Ivy’s First Deer

I’ve been completely negligent.

My eldest daughter did something she’s never ever done before and I didn’t even mention it… for weeks.

Ivy shot her first deer! 

My brother Tyler was her mentor and the two of them had a great time together getting ready for the season. Tyler says it’s the most excited he has been for deer hunting in years. And then Ivy shot her first deer, using a crossbow, with her uncle by her side coaching her through it.

It’s a bit of a surreal mothering experience. As much as I’ve been around and about deer hunting and as much as I’ve shot guns and gone bird hunting and butchered deer, I’ve never been an actual deer hunter. But I can tell you it’s a proud moment to watch a kid go off and do something you’ve never done. Especially when they come back full of grins, a cooler of food for the freezer (Thanks again for that Tyler!) and announcing that they want a “real” bow for next year.

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Character Building

Deer hunting is a great time of year to have children experience the joy that comes with survival.

Taking a two-hour hike through the woods, falling in a freezing swamp, possibly getting lost but getting back on track.  Finally arriving at the house with boots full of swamp water, soaked and shivering to jump straight into the sauna. And then, once thawed, telling stories of deer jumping up out of the bushes closer than they’d ever seen, helping the hunters find a down deer, and the pride that came with knowing they helped the hunt.

Sure, it was cold, and hard and painful but they did it and that comes with it’s own special joyIvy and Clara

Don’t believe me?

Ask them about helping on the deer drive. They’ll start talking a mile a minute about the terrors of the hike – but they’ll be smiling.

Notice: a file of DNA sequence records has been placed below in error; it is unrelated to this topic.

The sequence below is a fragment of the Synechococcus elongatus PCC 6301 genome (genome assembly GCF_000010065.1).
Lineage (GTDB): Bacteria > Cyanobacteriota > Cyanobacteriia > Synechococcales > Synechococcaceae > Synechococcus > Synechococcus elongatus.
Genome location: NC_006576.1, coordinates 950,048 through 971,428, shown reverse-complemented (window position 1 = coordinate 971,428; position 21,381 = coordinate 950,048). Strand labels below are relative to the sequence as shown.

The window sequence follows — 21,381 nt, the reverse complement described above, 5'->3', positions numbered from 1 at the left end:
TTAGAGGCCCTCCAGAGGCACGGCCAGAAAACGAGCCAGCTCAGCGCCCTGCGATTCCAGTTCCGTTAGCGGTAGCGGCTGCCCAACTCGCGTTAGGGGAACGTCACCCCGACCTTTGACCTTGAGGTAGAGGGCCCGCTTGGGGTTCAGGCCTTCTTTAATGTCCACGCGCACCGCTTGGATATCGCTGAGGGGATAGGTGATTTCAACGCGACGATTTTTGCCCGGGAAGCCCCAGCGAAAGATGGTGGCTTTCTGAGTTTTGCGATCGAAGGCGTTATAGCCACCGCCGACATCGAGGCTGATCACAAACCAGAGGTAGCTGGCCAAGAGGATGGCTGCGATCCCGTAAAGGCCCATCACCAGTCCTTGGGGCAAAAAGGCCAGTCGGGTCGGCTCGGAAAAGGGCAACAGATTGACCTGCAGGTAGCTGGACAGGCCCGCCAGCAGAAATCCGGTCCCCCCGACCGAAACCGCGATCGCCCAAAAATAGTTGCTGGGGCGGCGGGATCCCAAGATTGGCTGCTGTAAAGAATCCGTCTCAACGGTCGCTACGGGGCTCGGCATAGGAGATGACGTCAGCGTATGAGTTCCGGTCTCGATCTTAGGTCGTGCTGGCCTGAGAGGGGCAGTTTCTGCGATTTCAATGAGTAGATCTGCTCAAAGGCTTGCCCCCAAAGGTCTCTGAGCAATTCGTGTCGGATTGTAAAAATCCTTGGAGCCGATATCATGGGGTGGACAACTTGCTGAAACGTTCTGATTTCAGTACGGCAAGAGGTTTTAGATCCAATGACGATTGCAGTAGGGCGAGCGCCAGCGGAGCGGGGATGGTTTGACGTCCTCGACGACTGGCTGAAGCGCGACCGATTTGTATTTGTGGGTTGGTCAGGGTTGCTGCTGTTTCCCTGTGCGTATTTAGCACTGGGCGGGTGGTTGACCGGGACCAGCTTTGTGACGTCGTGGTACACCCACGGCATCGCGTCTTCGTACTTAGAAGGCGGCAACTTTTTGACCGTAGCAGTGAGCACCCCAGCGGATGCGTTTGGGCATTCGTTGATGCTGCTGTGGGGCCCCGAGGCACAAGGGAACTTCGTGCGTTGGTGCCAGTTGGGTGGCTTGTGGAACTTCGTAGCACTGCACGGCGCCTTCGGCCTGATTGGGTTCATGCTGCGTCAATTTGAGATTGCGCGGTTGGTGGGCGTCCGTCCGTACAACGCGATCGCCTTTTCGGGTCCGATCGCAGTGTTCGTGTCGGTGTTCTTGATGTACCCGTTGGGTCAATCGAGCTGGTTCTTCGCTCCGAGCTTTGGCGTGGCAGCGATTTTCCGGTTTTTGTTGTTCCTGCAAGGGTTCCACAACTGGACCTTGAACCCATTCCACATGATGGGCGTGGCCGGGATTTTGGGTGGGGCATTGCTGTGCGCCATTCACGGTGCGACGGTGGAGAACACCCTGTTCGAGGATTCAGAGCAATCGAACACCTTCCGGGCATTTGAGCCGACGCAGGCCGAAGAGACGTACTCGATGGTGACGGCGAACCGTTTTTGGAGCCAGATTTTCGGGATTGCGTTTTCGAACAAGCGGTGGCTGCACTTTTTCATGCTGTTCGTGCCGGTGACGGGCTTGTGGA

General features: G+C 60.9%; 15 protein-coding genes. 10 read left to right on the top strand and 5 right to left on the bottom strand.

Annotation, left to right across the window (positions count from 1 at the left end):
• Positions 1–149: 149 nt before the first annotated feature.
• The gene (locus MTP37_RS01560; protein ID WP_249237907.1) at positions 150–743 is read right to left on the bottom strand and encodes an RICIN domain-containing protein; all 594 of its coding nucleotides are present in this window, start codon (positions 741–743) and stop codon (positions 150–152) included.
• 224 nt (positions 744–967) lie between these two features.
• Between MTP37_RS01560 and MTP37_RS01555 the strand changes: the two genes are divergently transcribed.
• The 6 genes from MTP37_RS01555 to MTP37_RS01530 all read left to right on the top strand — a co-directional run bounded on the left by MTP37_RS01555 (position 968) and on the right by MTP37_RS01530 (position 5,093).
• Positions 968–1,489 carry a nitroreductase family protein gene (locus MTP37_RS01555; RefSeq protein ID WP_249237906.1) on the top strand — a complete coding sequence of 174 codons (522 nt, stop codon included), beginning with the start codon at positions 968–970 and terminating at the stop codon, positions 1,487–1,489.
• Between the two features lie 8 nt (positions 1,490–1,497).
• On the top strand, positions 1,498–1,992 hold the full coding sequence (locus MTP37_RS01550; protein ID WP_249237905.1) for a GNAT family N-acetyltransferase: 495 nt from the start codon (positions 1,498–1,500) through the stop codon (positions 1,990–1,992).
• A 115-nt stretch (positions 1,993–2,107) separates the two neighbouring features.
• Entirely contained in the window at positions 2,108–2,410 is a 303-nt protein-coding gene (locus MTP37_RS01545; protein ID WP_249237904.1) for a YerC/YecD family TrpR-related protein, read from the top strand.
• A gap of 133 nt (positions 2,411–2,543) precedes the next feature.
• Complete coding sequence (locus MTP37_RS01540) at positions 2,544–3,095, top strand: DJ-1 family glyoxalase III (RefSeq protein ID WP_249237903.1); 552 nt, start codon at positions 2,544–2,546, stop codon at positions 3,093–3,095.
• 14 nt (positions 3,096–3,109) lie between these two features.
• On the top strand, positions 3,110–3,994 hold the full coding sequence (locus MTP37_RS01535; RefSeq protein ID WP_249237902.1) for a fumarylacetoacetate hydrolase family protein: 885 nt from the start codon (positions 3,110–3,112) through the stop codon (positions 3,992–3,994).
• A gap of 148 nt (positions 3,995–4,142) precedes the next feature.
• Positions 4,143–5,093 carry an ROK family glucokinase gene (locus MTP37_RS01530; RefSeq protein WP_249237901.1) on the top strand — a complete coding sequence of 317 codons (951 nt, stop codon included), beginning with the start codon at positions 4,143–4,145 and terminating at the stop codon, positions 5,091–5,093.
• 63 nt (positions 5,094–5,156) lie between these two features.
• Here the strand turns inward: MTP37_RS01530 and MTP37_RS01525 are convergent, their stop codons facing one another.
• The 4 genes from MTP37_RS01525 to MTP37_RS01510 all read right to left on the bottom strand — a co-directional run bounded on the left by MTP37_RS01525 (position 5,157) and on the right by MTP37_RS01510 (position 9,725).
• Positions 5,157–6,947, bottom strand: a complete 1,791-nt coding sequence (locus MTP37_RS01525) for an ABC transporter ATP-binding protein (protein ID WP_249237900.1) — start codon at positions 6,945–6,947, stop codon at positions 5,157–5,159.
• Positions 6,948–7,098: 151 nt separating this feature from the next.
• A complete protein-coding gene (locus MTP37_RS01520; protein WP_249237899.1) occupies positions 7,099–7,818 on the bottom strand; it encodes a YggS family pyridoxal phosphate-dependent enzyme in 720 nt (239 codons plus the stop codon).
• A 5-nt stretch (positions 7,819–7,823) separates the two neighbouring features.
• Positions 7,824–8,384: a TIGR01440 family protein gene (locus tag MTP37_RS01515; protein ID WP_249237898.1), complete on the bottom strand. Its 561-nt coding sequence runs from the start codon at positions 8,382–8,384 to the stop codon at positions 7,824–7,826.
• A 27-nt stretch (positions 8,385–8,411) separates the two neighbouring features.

Also we processed the six deer from yesterday’s drive today and  I didn’t include a single dead deer or meat picture in this post.

You’re welcome. 

The Last Field

John and I took a trip to North Dakota for a week of pheasant hunting! If you haven’t read The Brothers yet, you might want to read that first. 


It was the last field of the day on the last day of our hunting trip. The brothers were sore and tired but they weren’t going to show it now. While I’d been letting one rest at a time all week nobody needed to rest any more. They’d be riding in the truck the next two days. It was the last chance for everyone and none of us wanted to miss it.

After the hunt, too tired to keep their eyes open- still growling at each other.

After the hunt, too tired to keep their eyes open- still growling at each other.

The temperatures had finally cooled and the wind had picked up. Those boys put their noses into the wind and I followed, one hand on my gun the other on the dual controller for their collars, whistle in my mouth. Whistling when they both needed it, using the tone on their collars when just one needed direction. Working our way up the field at a quick pace because these brothers only know how to move at high speeds.